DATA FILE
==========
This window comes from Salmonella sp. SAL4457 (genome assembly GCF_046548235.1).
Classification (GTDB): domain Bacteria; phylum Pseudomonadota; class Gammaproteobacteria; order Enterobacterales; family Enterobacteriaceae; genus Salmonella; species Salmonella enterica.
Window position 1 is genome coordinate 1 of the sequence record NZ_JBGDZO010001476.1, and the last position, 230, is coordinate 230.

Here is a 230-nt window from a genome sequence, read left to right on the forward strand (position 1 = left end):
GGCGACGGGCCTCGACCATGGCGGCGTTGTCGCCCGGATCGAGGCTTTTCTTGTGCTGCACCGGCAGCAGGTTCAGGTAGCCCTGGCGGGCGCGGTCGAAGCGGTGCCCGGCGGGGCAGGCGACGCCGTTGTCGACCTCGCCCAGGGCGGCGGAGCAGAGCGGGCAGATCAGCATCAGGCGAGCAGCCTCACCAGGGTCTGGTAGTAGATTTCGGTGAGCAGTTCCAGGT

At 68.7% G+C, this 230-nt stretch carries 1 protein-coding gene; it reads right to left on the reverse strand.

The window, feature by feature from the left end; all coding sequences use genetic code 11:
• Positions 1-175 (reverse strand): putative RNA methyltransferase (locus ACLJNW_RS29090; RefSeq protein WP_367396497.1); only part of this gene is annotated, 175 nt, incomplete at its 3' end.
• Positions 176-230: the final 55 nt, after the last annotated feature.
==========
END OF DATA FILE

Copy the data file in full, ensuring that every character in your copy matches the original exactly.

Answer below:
This window comes from Salmonella sp. SAL4457 (genome assembly GCF_046548235.1).
Classification (GTDB): domain Bacteria; phylum Pseudomonadota; class Gammaproteobacteria; order Enterobacterales; family Enterobacteriaceae; genus Salmonella; species Salmonella enterica.
Window position 1 is genome coordinate 1 of the sequence record NZ_JBGDZO010001476.1, and the last position, 230, is coordinate 230.

Here is a 230-nt window from a genome sequence, read left to right on the forward strand (position 1 = left end):
GGCGACGGGCCTCGACCATGGCGGCGTTGTCGCCCGGATCGAGGCTTTTCTTGTGCTGCACCGGCAGCAGGTTCAGGTAGCCCTGGCGGGCGCGGTCGAAGCGGTGCCCGGCGGGGCAGGCGACGCCGTTGTCGACCTCGCCCAGGGCGGCGGAGCAGAGCGGGCAGATCAGCATCAGGCGAGCAGCCTCACCAGGGTCTGGTAGTAGATTTCGGTGAGCAGTTCCAGGT

At 68.7% G+C, this 230-nt stretch carries 1 protein-coding gene; it reads right to left on the reverse strand.

The window, feature by feature from the left end; all coding sequences use genetic code 11:
• Positions 1-175 (reverse strand): putative RNA methyltransferase (locus ACLJNW_RS29090; RefSeq protein WP_367396497.1); only part of this gene is annotated, 175 nt, incomplete at its 3' end.
• Positions 176-230: the final 55 nt, after the last annotated feature.